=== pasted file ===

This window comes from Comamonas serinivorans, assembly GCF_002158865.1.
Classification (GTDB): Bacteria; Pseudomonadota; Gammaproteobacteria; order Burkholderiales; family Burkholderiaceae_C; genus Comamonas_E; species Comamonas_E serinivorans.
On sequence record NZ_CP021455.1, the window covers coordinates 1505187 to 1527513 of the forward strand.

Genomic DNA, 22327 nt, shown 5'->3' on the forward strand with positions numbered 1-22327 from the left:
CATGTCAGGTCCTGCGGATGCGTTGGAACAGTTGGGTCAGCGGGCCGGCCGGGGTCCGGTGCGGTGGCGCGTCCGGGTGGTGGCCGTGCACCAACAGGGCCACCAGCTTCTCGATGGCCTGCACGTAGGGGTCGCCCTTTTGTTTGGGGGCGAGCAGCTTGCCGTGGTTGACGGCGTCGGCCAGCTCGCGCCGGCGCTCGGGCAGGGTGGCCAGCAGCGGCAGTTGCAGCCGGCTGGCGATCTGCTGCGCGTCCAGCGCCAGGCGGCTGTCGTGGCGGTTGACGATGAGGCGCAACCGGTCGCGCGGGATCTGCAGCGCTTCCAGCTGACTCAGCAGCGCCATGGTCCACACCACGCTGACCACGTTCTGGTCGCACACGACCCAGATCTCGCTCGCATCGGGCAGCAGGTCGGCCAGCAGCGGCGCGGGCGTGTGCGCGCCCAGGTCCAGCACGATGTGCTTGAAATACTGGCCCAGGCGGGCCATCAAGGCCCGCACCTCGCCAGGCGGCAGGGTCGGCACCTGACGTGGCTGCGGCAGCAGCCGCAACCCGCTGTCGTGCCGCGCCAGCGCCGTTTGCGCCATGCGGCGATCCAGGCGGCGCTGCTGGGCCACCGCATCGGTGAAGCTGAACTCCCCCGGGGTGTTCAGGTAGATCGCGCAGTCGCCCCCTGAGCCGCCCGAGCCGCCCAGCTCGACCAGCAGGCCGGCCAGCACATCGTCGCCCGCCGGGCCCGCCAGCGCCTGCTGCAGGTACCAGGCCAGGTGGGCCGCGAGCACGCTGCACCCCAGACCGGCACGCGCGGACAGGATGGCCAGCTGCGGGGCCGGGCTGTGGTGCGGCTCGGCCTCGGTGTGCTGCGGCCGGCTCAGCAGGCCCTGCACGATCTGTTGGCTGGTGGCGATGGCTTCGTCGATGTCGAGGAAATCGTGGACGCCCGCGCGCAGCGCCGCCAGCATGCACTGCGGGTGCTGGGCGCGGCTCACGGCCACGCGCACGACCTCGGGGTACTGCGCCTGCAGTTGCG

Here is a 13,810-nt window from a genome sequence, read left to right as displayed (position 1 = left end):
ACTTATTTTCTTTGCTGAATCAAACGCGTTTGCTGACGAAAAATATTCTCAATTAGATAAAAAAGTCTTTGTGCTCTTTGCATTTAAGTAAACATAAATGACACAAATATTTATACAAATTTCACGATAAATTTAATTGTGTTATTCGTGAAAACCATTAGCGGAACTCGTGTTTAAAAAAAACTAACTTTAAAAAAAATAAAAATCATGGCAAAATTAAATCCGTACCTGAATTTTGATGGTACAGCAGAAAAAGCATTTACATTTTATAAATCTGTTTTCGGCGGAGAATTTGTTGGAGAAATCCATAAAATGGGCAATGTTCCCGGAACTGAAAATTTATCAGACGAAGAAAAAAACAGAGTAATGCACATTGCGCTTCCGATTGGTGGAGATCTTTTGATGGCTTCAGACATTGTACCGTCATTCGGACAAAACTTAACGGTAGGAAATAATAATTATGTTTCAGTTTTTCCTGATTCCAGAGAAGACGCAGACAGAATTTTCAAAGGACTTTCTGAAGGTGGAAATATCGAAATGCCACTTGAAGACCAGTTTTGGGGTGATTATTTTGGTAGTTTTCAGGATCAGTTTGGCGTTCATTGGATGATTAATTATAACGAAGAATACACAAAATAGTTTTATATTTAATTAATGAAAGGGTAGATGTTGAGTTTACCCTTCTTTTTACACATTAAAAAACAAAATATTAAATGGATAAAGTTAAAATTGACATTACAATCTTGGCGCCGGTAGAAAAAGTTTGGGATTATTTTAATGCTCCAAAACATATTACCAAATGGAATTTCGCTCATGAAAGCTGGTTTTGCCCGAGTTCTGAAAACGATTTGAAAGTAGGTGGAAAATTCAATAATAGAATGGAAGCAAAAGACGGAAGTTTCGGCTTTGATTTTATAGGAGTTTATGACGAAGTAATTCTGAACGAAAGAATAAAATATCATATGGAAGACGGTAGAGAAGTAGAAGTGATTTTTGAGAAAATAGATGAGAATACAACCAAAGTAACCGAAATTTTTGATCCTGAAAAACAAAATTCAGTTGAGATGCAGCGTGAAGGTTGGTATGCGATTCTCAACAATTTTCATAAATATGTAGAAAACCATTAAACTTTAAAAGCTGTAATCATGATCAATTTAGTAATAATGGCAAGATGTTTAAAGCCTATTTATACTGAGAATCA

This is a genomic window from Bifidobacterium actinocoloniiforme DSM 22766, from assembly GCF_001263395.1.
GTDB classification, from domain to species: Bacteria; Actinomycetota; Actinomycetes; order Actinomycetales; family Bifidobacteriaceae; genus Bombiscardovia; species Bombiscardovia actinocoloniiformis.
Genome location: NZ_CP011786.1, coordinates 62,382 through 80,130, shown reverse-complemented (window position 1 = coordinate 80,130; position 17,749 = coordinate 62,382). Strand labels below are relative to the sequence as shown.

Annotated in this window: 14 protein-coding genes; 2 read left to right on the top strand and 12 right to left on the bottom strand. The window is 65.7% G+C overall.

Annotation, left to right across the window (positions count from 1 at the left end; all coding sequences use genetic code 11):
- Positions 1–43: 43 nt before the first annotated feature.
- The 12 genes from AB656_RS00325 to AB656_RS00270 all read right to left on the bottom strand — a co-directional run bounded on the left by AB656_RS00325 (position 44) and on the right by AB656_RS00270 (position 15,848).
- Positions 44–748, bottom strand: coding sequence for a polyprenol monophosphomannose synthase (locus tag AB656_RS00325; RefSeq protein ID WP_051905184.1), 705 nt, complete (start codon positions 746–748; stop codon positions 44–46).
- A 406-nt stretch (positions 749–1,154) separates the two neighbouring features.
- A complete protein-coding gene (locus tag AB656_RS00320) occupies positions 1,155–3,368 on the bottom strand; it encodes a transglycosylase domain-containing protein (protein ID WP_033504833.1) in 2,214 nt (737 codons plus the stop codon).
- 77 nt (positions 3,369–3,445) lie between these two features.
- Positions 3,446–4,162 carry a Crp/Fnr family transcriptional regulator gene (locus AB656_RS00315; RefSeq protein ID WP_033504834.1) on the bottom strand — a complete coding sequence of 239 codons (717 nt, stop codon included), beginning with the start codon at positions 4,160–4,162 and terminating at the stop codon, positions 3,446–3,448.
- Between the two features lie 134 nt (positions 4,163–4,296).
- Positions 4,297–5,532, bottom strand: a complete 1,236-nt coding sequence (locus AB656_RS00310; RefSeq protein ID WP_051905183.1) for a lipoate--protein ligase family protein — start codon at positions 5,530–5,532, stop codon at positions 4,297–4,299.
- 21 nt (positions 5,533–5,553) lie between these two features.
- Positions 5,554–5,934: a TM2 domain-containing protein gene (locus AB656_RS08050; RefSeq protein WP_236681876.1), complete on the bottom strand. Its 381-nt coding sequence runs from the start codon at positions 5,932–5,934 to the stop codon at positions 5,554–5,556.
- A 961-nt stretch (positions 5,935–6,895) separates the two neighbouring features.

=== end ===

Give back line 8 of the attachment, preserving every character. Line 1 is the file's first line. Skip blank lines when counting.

This is a genomic window from Bifidobacterium actinocoloniiforme DSM 22766, from assembly GCF_001263395.1.